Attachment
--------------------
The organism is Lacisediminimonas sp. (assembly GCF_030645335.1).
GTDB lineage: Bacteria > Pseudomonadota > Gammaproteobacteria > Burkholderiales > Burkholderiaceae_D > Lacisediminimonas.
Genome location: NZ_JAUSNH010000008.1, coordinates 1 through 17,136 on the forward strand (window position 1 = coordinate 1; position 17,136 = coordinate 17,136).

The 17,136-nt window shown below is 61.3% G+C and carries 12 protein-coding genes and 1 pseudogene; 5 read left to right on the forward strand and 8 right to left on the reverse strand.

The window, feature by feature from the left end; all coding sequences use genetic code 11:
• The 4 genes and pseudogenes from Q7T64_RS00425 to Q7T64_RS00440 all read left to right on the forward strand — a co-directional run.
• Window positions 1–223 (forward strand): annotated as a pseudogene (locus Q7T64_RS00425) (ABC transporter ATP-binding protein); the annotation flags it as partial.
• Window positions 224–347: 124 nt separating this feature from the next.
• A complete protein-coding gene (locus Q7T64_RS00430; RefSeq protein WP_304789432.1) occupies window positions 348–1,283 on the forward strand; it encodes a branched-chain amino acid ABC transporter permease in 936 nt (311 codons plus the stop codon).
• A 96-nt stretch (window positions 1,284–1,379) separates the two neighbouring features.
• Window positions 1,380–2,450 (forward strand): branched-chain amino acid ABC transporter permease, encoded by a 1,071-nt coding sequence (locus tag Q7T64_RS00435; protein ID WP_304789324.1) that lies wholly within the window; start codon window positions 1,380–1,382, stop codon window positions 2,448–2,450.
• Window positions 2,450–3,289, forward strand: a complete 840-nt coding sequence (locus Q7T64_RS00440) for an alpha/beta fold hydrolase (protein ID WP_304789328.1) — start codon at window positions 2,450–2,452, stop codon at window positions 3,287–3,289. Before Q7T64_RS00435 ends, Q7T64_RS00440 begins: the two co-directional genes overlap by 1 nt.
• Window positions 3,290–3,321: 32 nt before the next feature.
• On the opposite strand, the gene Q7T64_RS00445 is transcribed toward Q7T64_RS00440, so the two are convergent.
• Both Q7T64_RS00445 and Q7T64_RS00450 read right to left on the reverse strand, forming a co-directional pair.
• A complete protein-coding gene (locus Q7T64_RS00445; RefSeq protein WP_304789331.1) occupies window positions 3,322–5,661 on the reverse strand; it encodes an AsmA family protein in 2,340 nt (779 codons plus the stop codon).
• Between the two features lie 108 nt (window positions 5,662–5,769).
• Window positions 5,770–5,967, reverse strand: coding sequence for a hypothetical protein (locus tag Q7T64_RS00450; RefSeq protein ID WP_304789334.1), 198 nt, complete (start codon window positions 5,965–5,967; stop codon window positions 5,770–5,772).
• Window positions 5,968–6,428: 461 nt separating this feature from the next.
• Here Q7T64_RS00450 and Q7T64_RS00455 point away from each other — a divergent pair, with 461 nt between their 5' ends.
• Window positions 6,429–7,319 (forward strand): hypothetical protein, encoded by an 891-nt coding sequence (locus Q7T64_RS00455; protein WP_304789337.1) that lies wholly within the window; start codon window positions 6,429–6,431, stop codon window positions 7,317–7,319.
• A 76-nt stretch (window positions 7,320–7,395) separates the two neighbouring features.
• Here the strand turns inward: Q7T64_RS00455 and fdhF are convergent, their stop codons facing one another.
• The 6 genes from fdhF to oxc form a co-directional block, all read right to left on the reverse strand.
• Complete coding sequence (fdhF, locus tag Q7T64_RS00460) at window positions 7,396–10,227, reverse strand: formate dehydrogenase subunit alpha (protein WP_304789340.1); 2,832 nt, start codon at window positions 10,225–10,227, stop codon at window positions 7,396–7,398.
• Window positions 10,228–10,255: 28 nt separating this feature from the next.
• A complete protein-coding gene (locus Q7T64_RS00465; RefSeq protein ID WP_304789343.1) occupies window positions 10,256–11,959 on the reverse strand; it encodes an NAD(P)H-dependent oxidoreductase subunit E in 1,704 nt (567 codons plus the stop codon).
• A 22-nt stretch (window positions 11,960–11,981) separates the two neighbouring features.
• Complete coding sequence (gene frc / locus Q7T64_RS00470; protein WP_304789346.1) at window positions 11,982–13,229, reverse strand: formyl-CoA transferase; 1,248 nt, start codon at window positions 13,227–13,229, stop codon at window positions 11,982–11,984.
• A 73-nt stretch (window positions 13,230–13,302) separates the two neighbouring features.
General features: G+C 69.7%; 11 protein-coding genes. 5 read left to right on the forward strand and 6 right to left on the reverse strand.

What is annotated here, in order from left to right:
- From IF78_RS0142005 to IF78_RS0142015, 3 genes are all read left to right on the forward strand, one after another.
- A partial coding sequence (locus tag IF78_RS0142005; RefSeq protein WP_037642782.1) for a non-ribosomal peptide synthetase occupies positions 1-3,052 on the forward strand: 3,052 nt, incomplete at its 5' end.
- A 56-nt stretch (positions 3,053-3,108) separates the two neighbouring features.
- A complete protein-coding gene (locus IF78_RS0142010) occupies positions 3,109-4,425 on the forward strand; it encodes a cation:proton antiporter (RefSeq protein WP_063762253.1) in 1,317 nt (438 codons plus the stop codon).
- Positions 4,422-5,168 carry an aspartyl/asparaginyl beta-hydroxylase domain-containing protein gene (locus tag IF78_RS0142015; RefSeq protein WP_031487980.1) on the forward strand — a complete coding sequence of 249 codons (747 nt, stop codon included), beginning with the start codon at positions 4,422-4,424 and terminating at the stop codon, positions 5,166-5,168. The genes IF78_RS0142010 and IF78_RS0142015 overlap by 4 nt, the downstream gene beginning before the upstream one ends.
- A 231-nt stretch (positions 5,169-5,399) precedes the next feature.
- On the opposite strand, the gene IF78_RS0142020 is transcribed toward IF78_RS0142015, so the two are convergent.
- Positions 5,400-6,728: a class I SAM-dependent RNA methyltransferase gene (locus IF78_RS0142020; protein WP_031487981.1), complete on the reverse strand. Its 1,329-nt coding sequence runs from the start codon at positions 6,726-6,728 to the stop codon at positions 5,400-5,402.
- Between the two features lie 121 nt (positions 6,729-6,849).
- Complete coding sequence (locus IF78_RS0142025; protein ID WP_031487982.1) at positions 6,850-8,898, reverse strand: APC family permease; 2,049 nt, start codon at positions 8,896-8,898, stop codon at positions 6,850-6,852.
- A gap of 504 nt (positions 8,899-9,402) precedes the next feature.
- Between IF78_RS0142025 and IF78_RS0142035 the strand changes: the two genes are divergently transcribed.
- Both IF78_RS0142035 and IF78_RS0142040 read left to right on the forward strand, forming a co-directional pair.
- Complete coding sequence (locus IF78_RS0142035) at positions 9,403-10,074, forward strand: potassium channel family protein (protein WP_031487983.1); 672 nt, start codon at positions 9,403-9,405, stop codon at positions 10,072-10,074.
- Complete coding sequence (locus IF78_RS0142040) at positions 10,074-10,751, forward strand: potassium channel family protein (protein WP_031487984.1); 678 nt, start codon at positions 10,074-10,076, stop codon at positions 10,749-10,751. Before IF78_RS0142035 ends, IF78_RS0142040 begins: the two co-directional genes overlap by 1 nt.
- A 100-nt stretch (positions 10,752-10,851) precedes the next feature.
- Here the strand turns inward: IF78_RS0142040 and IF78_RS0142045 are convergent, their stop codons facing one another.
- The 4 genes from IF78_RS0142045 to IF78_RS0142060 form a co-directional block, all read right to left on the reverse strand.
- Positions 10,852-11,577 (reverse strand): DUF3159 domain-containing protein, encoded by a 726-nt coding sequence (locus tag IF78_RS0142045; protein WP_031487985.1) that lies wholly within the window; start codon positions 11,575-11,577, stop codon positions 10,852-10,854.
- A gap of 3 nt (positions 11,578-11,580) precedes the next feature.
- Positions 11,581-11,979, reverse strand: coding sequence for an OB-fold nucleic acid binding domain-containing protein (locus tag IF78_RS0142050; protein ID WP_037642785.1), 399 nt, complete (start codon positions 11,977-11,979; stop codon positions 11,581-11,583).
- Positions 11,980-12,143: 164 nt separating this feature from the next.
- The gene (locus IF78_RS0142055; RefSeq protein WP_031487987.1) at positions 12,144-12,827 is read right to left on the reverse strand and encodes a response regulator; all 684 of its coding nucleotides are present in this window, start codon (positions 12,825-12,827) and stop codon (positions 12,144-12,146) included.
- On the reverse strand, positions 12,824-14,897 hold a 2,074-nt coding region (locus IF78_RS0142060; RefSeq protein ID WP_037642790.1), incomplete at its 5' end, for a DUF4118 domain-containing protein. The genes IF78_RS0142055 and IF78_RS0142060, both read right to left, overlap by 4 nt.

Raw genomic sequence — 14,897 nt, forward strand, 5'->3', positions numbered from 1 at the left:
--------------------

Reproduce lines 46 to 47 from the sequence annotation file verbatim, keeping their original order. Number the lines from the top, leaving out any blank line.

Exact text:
- Complete coding sequence (locus IF78_RS0142035) at positions 9,403-10,074, forward strand: potassium channel family protein (protein WP_031487983.1); 672 nt, start codon at positions 9,403-9,405, stop codon at positions 10,072-10,074.
- Complete coding sequence (locus IF78_RS0142040) at positions 10,074-10,751, forward strand: potassium channel family protein (protein WP_031487984.1); 678 nt, start codon at positions 10,074-10,076, stop codon at positions 10,749-10,751. Before IF78_RS0142035 ends, IF78_RS0142040 begins: the two co-directional genes overlap by 1 nt.